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CRE Brokers’ Answer to “The Ultimate Question”

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During our annual National Commercial Real Estate Brokerage Survey earlier this year, we asked “The Ultimate Question”, which is also the title of Fred Reichheld’s Wall Street Journal bestselling book. This book, a required reading for any owner or manager, dissects the loyalty of your people and your customers.

[Tweet “@FredReichheld’s WSJ bestseller “The Ultimate Question” is a must read for any #CRE owner or manager”]

The “Ultimate Question” is How likely is it you will recommend us to a friend? With zero (0) being Not at All Likely and ten (10) being Extremely likely; and the accompanying result in a “Net Promoter Score”. This score is calculated by subtracting the number of “detractors” – those who answered the ultimate question with a rating of 0 to 6, from the “promoters” – those who answered the ultimate question with a rating of 9 or 10. Anyone who answered the question with a 7 or 8 rating is termed “passive”

In his book, Reichheld demonstrates the “fundamental concept of Net Promoter, explaining its connection to a company’s growth and sustained success and presents the closed-loop feedback process and demonstrates its power to energize employees and delight customers.”

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As the consulting conglomerate Bain and Company explains, “The average firm sputters along at an NPS efficiency of only 5 percent to 10 percent. In other words, promoters barely outnumber detractors. Many firms—and some entire industries—have negative Net Promoter Scores, which means that they are creating more detractors than promoters day in and day out. These abysmal Net Promoter Scores explain why so many companies can’t deliver profitable, sustainable growth, no matter how aggressively they spend to acquire new business. Companies with the most efficient growth engines—companies such as Amazon, RackspaceTD Bank, Harley-Davidson, Charles SchwabZappos, Costco, Vanguard, and Dell—operate at NPS efficiency ratings of 50 percent to 80 percent. So even they have room for improvement.”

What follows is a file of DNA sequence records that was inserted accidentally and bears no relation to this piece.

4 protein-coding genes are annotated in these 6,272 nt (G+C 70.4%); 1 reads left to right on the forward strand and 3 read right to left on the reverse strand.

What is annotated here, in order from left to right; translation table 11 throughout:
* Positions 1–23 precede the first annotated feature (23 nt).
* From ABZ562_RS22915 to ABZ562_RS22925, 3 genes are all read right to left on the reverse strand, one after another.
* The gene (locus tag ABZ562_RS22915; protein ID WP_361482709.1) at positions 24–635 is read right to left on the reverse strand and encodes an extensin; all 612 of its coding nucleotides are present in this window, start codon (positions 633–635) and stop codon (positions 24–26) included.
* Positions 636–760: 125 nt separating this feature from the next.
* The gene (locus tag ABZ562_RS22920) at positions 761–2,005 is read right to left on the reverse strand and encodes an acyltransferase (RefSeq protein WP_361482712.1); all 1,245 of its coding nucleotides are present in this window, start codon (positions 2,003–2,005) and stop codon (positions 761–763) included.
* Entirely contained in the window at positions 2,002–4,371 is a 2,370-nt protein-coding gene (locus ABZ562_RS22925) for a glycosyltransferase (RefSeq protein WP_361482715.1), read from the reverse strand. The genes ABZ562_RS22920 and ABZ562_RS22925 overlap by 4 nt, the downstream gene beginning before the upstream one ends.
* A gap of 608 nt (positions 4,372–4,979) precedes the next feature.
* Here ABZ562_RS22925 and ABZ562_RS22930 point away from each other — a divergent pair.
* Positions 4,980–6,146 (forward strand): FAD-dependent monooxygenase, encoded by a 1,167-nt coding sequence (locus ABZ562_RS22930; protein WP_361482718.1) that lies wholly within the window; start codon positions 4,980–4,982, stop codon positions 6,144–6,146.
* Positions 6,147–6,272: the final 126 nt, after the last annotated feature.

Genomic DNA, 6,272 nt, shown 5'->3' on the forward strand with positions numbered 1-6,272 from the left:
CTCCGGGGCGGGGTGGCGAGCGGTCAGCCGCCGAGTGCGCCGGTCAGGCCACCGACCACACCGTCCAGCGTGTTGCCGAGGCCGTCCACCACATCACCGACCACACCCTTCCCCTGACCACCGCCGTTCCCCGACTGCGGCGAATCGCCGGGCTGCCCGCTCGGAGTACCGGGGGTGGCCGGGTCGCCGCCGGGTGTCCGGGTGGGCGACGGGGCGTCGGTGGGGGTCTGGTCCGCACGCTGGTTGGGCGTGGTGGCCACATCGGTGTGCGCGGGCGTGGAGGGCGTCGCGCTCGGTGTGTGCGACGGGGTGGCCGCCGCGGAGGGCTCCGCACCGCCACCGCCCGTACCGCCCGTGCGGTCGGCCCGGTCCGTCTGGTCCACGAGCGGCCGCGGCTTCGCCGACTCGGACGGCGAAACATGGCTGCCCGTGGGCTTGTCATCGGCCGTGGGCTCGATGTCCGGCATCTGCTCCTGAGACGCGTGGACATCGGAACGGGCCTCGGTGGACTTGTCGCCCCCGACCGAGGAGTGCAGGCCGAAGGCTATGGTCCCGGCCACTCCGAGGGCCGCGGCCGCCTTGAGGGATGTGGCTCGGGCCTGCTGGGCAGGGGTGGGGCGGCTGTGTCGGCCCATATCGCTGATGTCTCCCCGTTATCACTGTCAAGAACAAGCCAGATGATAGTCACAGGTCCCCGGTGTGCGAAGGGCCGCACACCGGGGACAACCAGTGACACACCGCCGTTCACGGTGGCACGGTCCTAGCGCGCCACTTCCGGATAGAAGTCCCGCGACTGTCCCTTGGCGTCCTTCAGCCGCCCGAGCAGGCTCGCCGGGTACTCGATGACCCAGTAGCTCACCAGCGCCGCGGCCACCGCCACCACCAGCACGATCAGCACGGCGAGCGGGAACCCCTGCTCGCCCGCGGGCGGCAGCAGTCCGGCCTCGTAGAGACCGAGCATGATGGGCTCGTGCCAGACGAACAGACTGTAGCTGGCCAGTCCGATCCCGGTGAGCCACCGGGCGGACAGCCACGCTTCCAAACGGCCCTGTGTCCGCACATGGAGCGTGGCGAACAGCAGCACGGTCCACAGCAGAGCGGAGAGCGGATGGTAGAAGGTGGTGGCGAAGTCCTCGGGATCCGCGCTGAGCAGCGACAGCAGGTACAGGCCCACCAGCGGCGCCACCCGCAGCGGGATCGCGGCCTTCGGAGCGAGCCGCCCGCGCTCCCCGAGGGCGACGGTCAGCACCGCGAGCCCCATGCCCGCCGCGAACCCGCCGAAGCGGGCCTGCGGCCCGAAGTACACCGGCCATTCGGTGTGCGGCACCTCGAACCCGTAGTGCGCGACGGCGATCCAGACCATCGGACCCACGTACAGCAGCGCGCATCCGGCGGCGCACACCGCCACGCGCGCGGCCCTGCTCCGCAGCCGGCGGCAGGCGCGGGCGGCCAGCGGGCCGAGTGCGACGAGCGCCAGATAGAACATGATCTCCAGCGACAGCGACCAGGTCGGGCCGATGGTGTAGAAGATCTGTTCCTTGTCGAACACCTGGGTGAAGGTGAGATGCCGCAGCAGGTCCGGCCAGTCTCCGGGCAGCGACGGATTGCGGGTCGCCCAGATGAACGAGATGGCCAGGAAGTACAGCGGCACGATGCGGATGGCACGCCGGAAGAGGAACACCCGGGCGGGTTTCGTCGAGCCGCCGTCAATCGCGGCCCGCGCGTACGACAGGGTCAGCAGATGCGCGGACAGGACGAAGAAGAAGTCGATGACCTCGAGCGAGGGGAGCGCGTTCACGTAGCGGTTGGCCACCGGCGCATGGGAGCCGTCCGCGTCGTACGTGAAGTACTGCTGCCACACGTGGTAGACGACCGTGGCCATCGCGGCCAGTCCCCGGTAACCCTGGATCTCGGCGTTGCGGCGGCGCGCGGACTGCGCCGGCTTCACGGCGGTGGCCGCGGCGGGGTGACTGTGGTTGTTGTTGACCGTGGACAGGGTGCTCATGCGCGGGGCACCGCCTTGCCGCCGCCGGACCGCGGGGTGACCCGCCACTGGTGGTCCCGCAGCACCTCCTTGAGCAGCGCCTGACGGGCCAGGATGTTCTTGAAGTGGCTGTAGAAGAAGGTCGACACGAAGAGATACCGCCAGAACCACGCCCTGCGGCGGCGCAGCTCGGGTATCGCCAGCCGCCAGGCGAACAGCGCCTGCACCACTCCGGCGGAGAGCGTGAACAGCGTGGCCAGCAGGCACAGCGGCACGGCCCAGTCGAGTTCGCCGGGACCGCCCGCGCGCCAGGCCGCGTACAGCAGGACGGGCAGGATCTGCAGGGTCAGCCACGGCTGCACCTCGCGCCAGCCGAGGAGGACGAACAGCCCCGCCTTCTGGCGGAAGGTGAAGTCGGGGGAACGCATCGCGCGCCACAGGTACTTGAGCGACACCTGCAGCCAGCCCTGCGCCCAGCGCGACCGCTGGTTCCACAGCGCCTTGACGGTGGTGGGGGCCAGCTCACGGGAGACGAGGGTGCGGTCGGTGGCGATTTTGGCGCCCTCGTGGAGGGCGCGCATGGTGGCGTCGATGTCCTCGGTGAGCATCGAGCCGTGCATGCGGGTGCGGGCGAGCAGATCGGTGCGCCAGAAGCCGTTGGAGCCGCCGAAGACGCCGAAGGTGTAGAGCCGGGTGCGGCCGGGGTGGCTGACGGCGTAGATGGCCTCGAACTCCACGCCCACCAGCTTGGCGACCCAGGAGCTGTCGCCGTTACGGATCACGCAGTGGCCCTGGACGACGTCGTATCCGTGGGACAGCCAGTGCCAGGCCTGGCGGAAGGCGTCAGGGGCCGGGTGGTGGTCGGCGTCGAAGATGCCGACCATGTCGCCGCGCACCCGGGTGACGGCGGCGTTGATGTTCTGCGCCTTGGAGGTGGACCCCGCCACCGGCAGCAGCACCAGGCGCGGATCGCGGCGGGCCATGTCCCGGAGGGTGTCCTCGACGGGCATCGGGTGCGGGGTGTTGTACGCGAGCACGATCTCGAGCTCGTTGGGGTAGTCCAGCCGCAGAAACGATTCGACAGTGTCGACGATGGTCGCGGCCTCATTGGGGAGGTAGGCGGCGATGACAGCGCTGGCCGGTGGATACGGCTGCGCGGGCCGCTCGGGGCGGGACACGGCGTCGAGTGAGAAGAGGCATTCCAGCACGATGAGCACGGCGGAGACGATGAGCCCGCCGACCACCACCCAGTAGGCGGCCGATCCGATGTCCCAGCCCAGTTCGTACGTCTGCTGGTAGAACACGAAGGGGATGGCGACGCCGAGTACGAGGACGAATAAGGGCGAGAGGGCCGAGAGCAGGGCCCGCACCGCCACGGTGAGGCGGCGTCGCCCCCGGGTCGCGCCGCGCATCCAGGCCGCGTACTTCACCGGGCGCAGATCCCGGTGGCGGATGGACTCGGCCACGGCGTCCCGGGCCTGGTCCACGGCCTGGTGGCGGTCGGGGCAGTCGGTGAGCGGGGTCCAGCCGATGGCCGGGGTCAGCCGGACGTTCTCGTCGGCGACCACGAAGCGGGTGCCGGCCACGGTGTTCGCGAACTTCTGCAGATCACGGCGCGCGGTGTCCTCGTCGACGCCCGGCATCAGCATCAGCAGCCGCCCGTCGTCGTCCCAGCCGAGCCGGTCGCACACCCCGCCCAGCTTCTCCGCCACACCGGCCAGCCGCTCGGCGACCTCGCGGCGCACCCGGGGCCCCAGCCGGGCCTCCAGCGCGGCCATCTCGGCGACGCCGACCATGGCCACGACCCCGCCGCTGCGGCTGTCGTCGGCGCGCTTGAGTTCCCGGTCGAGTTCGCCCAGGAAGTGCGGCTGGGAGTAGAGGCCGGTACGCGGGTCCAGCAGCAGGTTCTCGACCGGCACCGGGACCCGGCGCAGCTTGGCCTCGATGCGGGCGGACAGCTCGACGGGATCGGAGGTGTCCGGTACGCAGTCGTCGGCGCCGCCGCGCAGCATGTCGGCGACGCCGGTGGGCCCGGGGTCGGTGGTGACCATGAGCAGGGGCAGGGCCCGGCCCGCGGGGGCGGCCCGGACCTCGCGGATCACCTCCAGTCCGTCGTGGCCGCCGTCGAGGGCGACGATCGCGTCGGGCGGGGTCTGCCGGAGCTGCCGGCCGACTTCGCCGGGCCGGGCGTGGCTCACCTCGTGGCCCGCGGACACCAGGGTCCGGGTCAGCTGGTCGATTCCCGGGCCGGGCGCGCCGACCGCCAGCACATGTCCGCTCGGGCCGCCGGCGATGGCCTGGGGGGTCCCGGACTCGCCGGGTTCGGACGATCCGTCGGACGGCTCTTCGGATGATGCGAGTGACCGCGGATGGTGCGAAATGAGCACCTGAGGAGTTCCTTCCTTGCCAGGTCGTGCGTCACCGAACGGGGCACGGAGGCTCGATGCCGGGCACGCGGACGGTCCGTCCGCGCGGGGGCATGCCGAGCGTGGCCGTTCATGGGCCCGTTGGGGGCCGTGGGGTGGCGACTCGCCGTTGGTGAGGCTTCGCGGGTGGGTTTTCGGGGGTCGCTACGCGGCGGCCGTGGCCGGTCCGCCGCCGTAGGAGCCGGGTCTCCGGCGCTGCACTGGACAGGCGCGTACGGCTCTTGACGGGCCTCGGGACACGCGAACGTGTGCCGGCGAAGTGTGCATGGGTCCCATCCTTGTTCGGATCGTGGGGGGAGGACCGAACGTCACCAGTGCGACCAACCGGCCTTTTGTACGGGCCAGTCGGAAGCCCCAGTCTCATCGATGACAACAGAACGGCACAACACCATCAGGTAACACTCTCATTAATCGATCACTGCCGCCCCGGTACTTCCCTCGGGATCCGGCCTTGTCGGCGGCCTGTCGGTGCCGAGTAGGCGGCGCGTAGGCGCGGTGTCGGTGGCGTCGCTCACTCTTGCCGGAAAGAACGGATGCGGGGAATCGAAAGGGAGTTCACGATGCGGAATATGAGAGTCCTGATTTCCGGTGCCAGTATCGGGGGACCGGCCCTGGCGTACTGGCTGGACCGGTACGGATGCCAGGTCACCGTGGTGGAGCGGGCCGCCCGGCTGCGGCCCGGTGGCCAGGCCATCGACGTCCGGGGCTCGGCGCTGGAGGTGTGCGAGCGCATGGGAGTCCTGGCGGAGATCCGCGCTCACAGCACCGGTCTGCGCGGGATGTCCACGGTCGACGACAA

So what about commercial real estate brokerage?

Do individual commercial real estate firms have different NPS ratings? Based on our survey, absolutely. However, for purposes of this blog, I will focus on the industry as a whole, and from the brokers’ perspective. This is an important distinction. This following reflects the opinions of the brokers themselves regarding the company they work with.

NPS blog

When asked the question “How likely are you to recommend your CRE company as a place to work?” Commercial brokers answered with “passive positivity” with a resulting NPS rating of 12. Just over 41% were raving fans or promoters. Slightly less than 30% were detractors.

[Tweet “Check out these interesting NPS stats from @MassimoGroup’s annual National CRE Brokerage Survey”]

Here’s a deeper look at this “Ultimate Question” in regards to those commercial real estate professionals responding

  • The NPS increased as the tenure of the broker increased. In fact, the NPS for the same question, as answered by those with 16 years or more experience was 28. Those with less than 7 years of experience resulted in an NPS rating of 1. This suggests brokerage owners and managers may wish to focus on this segment.
  • Those focusing exclusively on sales responded with an NPS rating of 3, compared to those who focused exclusively on leasing, who responded with an NPS rating of 11.
  • Those working in primary markets reflected an NPS rating of 8; less than half the NPS rating, 17, of their peers located in secondary markets.
  • The higher the commissions earned, the higher a NPS rating provided. Those earning less than $100,000 gross commission income resulted in an NPS rating of -1, while those earning between $750,000 and $1.5M responded with a NPS rating of 57.

Why is NPS critical to commercial real estate brokerage owners and managers? It directly reflects the loyalty of your most important assets – your brokers.

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Note: Separate NPS ratings where calculated for each commercial real estate organization; however, we determined not to publish these publically at this time.

What do you think about the NPS ratings? Let us know in the comments below what you would like to see your firm provide to increase your likelihood of recommending them.

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